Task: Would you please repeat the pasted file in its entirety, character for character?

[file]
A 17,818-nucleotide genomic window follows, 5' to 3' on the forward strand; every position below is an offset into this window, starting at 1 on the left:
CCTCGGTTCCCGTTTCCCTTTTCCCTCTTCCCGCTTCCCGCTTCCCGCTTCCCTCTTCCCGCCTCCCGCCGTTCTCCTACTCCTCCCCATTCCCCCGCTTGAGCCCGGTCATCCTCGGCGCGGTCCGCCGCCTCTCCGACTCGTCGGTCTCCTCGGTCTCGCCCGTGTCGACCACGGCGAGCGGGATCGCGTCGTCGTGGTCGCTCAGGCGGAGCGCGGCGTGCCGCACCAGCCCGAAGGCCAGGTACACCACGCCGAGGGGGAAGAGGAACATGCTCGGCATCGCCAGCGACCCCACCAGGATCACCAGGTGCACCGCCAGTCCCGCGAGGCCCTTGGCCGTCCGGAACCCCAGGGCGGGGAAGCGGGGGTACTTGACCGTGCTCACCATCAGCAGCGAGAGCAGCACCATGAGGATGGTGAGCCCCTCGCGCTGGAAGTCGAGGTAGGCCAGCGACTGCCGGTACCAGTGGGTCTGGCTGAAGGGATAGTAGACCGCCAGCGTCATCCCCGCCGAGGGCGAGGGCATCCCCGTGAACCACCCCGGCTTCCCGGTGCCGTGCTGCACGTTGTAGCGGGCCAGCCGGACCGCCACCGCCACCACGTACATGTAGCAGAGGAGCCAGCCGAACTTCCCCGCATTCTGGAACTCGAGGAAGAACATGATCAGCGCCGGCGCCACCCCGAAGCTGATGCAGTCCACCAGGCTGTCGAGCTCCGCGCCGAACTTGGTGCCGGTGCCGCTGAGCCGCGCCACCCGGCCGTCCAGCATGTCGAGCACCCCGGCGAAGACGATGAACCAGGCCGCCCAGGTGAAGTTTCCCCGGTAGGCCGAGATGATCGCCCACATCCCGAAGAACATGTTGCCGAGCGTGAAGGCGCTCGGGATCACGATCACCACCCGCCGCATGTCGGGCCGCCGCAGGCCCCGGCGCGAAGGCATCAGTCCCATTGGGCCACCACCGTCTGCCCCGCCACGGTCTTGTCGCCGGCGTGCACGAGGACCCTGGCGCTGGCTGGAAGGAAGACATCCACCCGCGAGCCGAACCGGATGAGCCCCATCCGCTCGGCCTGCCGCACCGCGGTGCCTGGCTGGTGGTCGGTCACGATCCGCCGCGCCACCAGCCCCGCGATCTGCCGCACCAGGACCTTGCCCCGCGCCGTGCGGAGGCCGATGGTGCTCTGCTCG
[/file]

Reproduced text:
A 17,818-nucleotide genomic window follows, 5' to 3' on the forward strand; every position below is an offset into this window, starting at 1 on the left:
CCTCGGTTCCCGTTTCCCTTTTCCCTCTTCCCGCTTCCCGCTTCCCGCTTCCCTCTTCCCGCCTCCCGCCGTTCTCCTACTCCTCCCCATTCCCCCGCTTGAGCCCGGTCATCCTCGGCGCGGTCCGCCGCCTCTCCGACTCGTCGGTCTCCTCGGTCTCGCCCGTGTCGACCACGGCGAGCGGGATCGCGTCGTCGTGGTCGCTCAGGCGGAGCGCGGCGTGCCGCACCAGCCCGAAGGCCAGGTACACCACGCCGAGGGGGAAGAGGAACATGCTCGGCATCGCCAGCGACCCCACCAGGATCACCAGGTGCACCGCCAGTCCCGCGAGGCCCTTGGCCGTCCGGAACCCCAGGGCGGGGAAGCGGGGGTACTTGACCGTGCTCACCATCAGCAGCGAGAGCAGCACCATGAGGATGGTGAGCCCCTCGCGCTGGAAGTCGAGGTAGGCCAGCGACTGCCGGTACCAGTGGGTCTGGCTGAAGGGATAGTAGACCGCCAGCGTCATCCCCGCCGAGGGCGAGGGCATCCCCGTGAACCACCCCGGCTTCCCGGTGCCGTGCTGCACGTTGTAGCGGGCCAGCCGGACCGCCACCGCCACCACGTACATGTAGCAGAGGAGCCAGCCGAACTTCCCCGCATTCTGGAACTCGAGGAAGAACATGATCAGCGCCGGCGCCACCCCGAAGCTGATGCAGTCCACCAGGCTGTCGAGCTCCGCGCCGAACTTGGTGCCGGTGCCGCTGAGCCGCGCCACCCGGCCGTCCAGCATGTCGAGCACCCCGGCGAAGACGATGAACCAGGCCGCCCAGGTGAAGTTTCCCCGGTAGGCCGAGATGATCGCCCACATCCCGAAGAACATGTTGCCGAGCGTGAAGGCGCTCGGGATCACGATCACCACCCGCCGCATGTCGGGCCGCCGCAGGCCCCGGCGCGAAGGCATCAGTCCCATTGGGCCACCACCGTCTGCCCCGCCACGGTCTTGTCGCCGGCGTGCACGAGGACCCTGGCGCTGGCTGGAAGGAAGACATCCACCCGCGAGCCGAACCGGATGAGCCCCATCCGCTCGGCCTGCCGCACCGCGGTGCCTGGCTGGTGGTCGGTCACGATCCGCCGCGCCACCAGCCCCGCGATCTGCCGCACCAGGACCTTGCCCCGCGCCGTGCGGAGGCCGATGGTGCTCTGCTCG